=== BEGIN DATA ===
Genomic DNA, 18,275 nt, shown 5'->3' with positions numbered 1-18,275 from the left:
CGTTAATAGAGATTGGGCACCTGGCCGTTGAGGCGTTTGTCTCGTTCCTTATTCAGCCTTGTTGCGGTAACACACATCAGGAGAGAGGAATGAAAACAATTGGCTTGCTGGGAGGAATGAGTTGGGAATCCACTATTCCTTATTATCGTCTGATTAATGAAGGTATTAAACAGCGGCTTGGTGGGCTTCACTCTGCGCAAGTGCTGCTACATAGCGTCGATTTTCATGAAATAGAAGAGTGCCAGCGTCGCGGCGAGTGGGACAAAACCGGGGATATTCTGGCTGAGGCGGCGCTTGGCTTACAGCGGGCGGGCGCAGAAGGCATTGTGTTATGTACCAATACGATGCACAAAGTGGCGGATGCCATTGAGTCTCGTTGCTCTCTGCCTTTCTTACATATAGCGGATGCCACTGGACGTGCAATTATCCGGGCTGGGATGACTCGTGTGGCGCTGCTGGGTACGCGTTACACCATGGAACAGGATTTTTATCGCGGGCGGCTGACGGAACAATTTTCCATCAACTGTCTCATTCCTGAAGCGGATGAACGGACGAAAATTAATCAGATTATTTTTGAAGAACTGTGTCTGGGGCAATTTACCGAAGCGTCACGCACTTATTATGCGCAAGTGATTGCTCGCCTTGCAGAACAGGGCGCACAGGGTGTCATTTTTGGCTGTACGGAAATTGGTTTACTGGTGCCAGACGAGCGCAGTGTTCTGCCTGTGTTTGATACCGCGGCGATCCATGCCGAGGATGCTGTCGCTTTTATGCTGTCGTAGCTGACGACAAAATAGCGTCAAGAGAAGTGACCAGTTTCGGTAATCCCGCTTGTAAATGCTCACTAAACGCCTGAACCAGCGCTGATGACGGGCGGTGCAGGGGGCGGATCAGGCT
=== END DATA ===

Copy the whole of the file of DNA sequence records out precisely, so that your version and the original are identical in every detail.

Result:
Genomic DNA, 18,275 nt, shown 5'->3' with positions numbered 1-18,275 from the left:
CGTTAATAGAGATTGGGCACCTGGCCGTTGAGGCGTTTGTCTCGTTCCTTATTCAGCCTTGTTGCGGTAACACACATCAGGAGAGAGGAATGAAAACAATTGGCTTGCTGGGAGGAATGAGTTGGGAATCCACTATTCCTTATTATCGTCTGATTAATGAAGGTATTAAACAGCGGCTTGGTGGGCTTCACTCTGCGCAAGTGCTGCTACATAGCGTCGATTTTCATGAAATAGAAGAGTGCCAGCGTCGCGGCGAGTGGGACAAAACCGGGGATATTCTGGCTGAGGCGGCGCTTGGCTTACAGCGGGCGGGCGCAGAAGGCATTGTGTTATGTACCAATACGATGCACAAAGTGGCGGATGCCATTGAGTCTCGTTGCTCTCTGCCTTTCTTACATATAGCGGATGCCACTGGACGTGCAATTATCCGGGCTGGGATGACTCGTGTGGCGCTGCTGGGTACGCGTTACACCATGGAACAGGATTTTTATCGCGGGCGGCTGACGGAACAATTTTCCATCAACTGTCTCATTCCTGAAGCGGATGAACGGACGAAAATTAATCAGATTATTTTTGAAGAACTGTGTCTGGGGCAATTTACCGAAGCGTCACGCACTTATTATGCGCAAGTGATTGCTCGCCTTGCAGAACAGGGCGCACAGGGTGTCATTTTTGGCTGTACGGAAATTGGTTTACTGGTGCCAGACGAGCGCAGTGTTCTGCCTGTGTTTGATACCGCGGCGATCCATGCCGAGGATGCTGTCGCTTTTATGCTGTCGTAGCTGACGACAAAATAGCGTCAAGAGAAGTGACCAGTTTCGGTAATCCCGCTTGTAAATGCTCACTAAACGCCTGAACCAGCGCTGATGACGGGCGGTGCAGGGGGCGGATCAGGCT